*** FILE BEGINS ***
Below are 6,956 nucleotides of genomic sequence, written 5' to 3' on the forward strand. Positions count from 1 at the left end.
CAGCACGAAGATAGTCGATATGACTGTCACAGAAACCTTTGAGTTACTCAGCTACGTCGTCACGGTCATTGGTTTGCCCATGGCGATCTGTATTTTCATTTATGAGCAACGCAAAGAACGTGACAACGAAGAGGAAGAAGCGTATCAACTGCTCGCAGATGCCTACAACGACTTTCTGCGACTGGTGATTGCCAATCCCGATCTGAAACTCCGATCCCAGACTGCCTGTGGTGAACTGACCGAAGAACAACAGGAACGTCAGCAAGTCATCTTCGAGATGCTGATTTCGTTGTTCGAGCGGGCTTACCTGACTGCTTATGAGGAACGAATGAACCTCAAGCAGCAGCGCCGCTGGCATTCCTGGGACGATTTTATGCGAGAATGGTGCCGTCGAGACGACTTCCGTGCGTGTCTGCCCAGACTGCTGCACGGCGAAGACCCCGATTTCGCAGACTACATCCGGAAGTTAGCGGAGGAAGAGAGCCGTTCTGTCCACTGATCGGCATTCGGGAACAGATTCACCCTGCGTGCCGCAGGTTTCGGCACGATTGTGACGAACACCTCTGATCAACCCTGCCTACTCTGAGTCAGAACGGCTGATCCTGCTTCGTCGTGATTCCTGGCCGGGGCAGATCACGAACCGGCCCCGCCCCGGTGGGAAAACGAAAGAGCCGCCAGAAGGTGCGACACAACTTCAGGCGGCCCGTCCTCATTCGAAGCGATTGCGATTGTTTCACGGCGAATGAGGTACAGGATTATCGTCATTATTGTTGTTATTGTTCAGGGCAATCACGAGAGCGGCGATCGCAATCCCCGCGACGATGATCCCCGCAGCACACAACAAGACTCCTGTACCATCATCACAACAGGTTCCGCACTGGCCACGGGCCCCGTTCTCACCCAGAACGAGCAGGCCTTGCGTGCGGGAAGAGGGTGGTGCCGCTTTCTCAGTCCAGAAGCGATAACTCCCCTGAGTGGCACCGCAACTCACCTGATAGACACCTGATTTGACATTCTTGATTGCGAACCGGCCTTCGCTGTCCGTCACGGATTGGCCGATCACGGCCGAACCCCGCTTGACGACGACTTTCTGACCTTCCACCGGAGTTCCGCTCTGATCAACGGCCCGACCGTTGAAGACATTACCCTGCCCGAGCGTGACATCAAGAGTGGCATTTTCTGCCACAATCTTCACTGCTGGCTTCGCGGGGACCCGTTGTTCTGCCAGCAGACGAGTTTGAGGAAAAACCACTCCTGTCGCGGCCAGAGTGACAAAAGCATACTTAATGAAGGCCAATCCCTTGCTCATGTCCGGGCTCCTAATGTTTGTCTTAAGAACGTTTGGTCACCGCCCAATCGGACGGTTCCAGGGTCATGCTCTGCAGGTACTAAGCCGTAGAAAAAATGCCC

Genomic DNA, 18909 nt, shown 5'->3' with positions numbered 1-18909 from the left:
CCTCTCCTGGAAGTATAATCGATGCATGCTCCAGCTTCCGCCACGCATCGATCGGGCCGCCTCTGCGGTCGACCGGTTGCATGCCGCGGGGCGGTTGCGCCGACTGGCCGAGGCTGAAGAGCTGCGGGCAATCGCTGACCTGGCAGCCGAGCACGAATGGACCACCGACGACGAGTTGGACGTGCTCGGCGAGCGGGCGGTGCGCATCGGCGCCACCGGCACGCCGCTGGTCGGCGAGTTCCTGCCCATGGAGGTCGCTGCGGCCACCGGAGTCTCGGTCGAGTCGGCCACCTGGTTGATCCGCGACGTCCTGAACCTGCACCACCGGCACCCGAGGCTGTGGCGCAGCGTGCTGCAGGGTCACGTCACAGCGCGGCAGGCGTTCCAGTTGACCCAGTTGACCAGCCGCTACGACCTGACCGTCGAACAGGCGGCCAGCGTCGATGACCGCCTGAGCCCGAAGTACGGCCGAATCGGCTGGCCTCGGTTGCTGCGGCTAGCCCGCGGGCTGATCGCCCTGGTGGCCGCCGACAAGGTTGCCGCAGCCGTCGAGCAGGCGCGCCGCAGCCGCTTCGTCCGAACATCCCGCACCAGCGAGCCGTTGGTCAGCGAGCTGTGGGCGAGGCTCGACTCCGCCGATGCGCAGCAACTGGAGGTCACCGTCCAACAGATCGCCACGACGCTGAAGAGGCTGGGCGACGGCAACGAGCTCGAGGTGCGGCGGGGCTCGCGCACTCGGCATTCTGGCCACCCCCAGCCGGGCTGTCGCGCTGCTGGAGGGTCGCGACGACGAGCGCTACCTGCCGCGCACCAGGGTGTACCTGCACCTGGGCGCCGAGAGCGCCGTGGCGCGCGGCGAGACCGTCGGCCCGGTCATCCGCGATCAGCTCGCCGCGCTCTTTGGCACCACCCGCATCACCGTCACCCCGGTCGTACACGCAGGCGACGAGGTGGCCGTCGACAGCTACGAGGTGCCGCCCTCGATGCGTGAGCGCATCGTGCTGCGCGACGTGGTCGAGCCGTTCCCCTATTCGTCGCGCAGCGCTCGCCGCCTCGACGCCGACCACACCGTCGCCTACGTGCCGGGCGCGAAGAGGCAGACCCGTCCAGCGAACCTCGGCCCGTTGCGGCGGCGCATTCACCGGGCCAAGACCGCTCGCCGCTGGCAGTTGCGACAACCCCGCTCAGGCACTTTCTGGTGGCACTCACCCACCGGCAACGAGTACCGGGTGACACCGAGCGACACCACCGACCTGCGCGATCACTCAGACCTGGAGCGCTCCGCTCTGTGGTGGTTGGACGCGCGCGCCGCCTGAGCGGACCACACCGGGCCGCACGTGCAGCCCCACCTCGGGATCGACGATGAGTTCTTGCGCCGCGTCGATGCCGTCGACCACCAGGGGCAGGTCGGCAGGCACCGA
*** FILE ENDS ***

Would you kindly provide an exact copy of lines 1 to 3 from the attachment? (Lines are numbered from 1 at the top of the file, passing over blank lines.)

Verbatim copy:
Below are 6,956 nucleotides of genomic sequence, written 5' to 3' on the forward strand. Positions count from 1 at the left end.
CAGCACGAAGATAGTCGATATGACTGTCACAGAAACCTTTGAGTTACTCAGCTACGTCGTCACGGTCATTGGTTTGCCCATGGCGATCTGTATTTTCATTTATGAGCAACGCAAAGAACGTGACAACGAAGAGGAAGAAGCGTATCAACTGCTCGCAGATGCCTACAACGACTTTCTGCGACTGGTGATTGCCAATCCCGATCTGAAACTCCGATCCCAGACTGCCTGTGGTGAACTGACCGAAGAACAACAGGAACGTCAGCAAGTCATCTTCGAGATGCTGATTTCGTTGTTCGAGCGGGCTTACCTGACTGCTTATGAGGAACGAATGAACCTCAAGCAGCAGCGCCGCTGGCATTCCTGGGACGATTTTATGCGAGAATGGTGCCGTCGAGACGACTTCCGTGCGTGTCTGCCCAGACTGCTGCACGGCGAAGACCCCGATTTCGCAGACTACATCCGGAAGTTAGCGGAGGAAGAGAGCCGTTCTGTCCACTGATCGGCATTCGGGAACAGATTCACCCTGCGTGCCGCAGGTTTCGGCACGATTGTGACGAACACCTCTGATCAACCCTGCCTACTCTGAGTCAGAACGGCTGATCCTGCTTCGTCGTGATTCCTGGCCGGGGCAGATCACGAACCGGCCCCGCCCCGGTGGGAAAACGAAAGAGCCGCCAGAAGGTGCGACACAACTTCAGGCGGCCCGTCCTCATTCGAAGCGATTGCGATTGTTTCACGGCGAATGAGGTACAGGATTATCGTCATTATTGTTGTTATTGTTCAGGGCAATCACGAGAGCGGCGATCGCAATCCCCGCGACGATGATCCCCGCAGCACACAACAAGACTCCTGTACCATCATCACAACAGGTTCCGCACTGGCCACGGGCCCCGTTCTCACCCAGAACGAGCAGGCCTTGCGTGCGGGAAGAGGGTGGTGCCGCTTTCTCAGTCCAGAAGCGATAACTCCCCTGAGTGGCACCGCAACTCACCTGATAGACACCTGATTTGACATTCTTGATTGCGAACCGGCCTTCGCTGTCCGTCACGGATTGGCCGATCACGGCCGAACCCCGCTTGACGACGACTTTCTGACCTTCCACCGGAGTTCCGCTCTGATCAACGGCCCGACCGTTGAAGACATTACCCTGCCCGAGCGTGACATCAAGAGTGGCATTTTCTGCCACAATCTTCACTGCTGGCTTCGCGGGGACCCGTTGTTCTGCCAGCAGACGAGTTTGAGGAAAAACCACTCCTGTCGCGGCCAGAGTGACAAAAGCATACTTAATGAAGGCCAATCCCTTGCTCATGTCCGGGCTCCTAATGTTTGTCTTAAGAACGTTTGGTCACCGCCCAATCGGACGGTTCCAGGGTCATGCTCTGCAGGTACTAAGCCGTAGAAAAAATGCCC

Genomic DNA, 18909 nt, shown 5'->3' with positions numbered 1-18909 from the left: